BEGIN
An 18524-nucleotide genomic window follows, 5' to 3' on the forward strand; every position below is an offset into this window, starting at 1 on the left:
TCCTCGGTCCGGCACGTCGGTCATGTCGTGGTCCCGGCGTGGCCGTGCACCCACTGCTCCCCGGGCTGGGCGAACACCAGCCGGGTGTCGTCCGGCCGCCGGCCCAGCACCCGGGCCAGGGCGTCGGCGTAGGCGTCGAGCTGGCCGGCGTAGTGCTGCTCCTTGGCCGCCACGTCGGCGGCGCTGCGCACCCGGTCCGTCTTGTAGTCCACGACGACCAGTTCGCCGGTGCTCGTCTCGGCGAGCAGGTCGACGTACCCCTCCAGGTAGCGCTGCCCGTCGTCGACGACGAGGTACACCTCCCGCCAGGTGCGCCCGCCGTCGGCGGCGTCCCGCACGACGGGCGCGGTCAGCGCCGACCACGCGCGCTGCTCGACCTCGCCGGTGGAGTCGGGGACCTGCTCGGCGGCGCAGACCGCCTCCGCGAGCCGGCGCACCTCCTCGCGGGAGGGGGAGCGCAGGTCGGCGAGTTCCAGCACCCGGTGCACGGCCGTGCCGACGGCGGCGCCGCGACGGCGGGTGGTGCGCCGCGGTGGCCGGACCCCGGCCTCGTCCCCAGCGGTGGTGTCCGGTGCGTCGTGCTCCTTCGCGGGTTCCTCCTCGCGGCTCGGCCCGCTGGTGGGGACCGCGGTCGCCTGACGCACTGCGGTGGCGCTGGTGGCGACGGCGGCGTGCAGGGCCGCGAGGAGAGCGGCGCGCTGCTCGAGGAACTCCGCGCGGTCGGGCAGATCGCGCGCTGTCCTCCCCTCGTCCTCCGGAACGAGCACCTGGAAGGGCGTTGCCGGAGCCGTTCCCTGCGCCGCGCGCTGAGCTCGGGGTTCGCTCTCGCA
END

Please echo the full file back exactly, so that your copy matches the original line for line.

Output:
An 18524-nucleotide genomic window follows, 5' to 3' on the forward strand; every position below is an offset into this window, starting at 1 on the left:
TCCTCGGTCCGGCACGTCGGTCATGTCGTGGTCCCGGCGTGGCCGTGCACCCACTGCTCCCCGGGCTGGGCGAACACCAGCCGGGTGTCGTCCGGCCGCCGGCCCAGCACCCGGGCCAGGGCGTCGGCGTAGGCGTCGAGCTGGCCGGCGTAGTGCTGCTCCTTGGCCGCCACGTCGGCGGCGCTGCGCACCCGGTCCGTCTTGTAGTCCACGACGACCAGTTCGCCGGTGCTCGTCTCGGCGAGCAGGTCGACGTACCCCTCCAGGTAGCGCTGCCCGTCGTCGACGACGAGGTACACCTCCCGCCAGGTGCGCCCGCCGTCGGCGGCGTCCCGCACGACGGGCGCGGTCAGCGCCGACCACGCGCGCTGCTCGACCTCGCCGGTGGAGTCGGGGACCTGCTCGGCGGCGCAGACCGCCTCCGCGAGCCGGCGCACCTCCTCGCGGGAGGGGGAGCGCAGGTCGGCGAGTTCCAGCACCCGGTGCACGGCCGTGCCGACGGCGGCGCCGCGACGGCGGGTGGTGCGCCGCGGTGGCCGGACCCCGGCCTCGTCCCCAGCGGTGGTGTCCGGTGCGTCGTGCTCCTTCGCGGGTTCCTCCTCGCGGCTCGGCCCGCTGGTGGGGACCGCGGTCGCCTGACGCACTGCGGTGGCGCTGGTGGCGACGGCGGCGTGCAGGGCCGCGAGGAGAGCGGCGCGCTGCTCGAGGAACTCCGCGCGGTCGGGCAGATCGCGCGCTGTCCTCCCCTCGTCCTCCGGAACGAGCACCTGGAAGGGCGTTGCCGGAGCCGTTCCCTGCGCCGCGCGCTGAGCTCGGGGTTCGCTCTCGCA